New drug class gives hope for better treatments for incurable myeloma
Australian researchers have discovered that a new class of anti-cancer agents may be effective in treating multiple myeloma, an incurable bone marrow cancer.
The research revealed that the majority of myelomas rely on a protein called MCL-1 to stay alive. Potential drugs that inhibit MCL-1, which are in pre-clinical development, may be a promising new treatment for multiple myeloma.
Each year more than 1700 Australians are diagnosed with multiple myeloma, which is a cancer of immune cells called plasma cells. Currently available treatments are only able to halt the progression of the disease and relieve symptoms, but cannot cure the disease.
Walter and Eliza Hall Institute researchers Dr Jianan Gong, Dr David Segal, Ms Yuan Yao, Professor Andrew Roberts and Professor David Huang, working with researchers at the Australian Centre for Blood Diseases, Monash University and the Alfred Hospital, investigated the 'survival proteins' that keep myeloma cells alive, allowing the cancer to persist.
The survival of many cancer types relies on a family of related survival proteins called BCL-2 family proteins, Professor Huang said. "In the past decade there has been considerable interest in the using anti-cancer agents called 'BH3-mimetics' to kill cancer cells by blocking the BCL-2 family proteins," he said. "Recent clinical trials have demonstrated that a BH3-mimetic that switches off the protein BCL-2 is an effective treatment for certain forms of leukaemia.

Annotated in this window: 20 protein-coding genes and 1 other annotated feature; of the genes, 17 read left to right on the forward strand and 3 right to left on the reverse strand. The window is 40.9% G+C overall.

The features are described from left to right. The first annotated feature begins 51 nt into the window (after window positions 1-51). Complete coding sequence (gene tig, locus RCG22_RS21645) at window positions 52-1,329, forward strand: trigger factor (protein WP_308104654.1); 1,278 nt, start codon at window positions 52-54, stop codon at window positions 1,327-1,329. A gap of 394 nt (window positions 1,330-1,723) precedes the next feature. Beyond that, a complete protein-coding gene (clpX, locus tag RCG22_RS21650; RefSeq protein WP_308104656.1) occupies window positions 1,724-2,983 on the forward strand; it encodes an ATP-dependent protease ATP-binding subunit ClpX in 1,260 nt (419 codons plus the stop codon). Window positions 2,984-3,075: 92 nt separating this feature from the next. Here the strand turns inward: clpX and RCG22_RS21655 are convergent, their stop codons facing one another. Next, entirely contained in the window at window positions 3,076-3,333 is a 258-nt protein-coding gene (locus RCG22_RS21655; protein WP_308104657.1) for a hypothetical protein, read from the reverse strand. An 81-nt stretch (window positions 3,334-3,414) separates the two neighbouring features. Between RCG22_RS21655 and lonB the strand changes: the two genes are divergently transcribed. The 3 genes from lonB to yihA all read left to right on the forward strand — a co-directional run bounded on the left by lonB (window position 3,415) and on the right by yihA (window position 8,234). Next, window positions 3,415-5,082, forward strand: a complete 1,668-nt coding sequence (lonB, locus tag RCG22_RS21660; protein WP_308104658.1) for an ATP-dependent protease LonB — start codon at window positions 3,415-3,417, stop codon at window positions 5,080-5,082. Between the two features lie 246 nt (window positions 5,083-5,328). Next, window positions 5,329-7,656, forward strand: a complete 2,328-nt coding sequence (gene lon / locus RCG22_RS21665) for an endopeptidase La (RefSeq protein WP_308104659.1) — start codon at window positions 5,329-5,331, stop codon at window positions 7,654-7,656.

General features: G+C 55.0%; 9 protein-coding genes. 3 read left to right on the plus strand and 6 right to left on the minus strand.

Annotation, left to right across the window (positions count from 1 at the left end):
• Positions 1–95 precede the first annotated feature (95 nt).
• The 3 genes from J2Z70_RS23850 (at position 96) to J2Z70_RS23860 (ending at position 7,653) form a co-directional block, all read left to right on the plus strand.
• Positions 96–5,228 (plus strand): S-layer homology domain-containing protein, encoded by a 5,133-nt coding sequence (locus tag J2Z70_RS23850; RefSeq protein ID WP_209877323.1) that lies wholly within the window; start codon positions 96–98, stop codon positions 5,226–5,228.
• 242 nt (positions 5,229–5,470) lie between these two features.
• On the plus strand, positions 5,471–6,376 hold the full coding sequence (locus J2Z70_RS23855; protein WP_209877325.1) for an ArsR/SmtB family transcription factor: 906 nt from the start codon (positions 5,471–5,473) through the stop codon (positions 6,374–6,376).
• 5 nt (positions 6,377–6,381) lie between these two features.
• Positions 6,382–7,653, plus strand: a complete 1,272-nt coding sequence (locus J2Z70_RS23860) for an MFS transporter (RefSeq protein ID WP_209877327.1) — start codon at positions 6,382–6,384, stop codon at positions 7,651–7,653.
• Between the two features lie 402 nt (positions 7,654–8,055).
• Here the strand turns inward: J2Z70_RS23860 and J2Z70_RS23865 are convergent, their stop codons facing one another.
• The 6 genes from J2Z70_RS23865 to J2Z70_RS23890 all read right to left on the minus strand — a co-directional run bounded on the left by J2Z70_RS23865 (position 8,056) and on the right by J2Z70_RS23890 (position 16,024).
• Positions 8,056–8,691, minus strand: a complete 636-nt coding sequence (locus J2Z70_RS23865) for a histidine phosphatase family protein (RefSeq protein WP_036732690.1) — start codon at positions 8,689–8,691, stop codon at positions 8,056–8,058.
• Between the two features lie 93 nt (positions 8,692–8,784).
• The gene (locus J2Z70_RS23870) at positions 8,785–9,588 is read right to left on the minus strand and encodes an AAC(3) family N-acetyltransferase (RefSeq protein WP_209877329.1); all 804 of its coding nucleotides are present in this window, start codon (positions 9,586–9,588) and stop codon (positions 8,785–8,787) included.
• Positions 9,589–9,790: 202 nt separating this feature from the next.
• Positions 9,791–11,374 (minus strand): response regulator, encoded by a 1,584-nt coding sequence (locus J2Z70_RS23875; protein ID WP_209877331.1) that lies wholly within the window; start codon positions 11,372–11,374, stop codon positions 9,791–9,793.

"Our latest research has focused on which BH3-mimetics would be the most effective in treating multiple myeloma, a cancer for which new treatments are urgently needed," Professor Huang said.
Dr Gong said the team discovered that the majority of myeloma samples died when MCL-1 was switched off. "In contrast, only around one-quarter were susceptible to inhibiting BCL-2," she said. "This finding is in keeping with earlier research at the Walter and Eliza Hall Institute that pinpointed MCL-1 as the likely protein that keeps myeloma cells alive.
"Our research shows that switching off MCL-1 has the potential to be effective new treatment approach for the majority of patients with myeloma," Dr Gong said.
Professor Roberts said that there had been considerable interest in developing anti-cancer agents that target MCL-1. "As yet, these inhibitors are still in pre-clinical development," he said. "Our results suggest that, once necessary laboratory testing for safety is completed, clinical trials of their effectiveness in treating patients with multiple myeloma that is no longer responding to current therapies would be well justified."
The research was published in the journal Blood.
Ms Yao is a medical student Tsinghua University, Beijing, who is a visiting Masters student at The University of Melbourne. Professor Roberts is a clinical haematologist at The Royal Melbourne Hospital and holds the Metcalf Chair of Leukaemia Research at The University of Melbourne.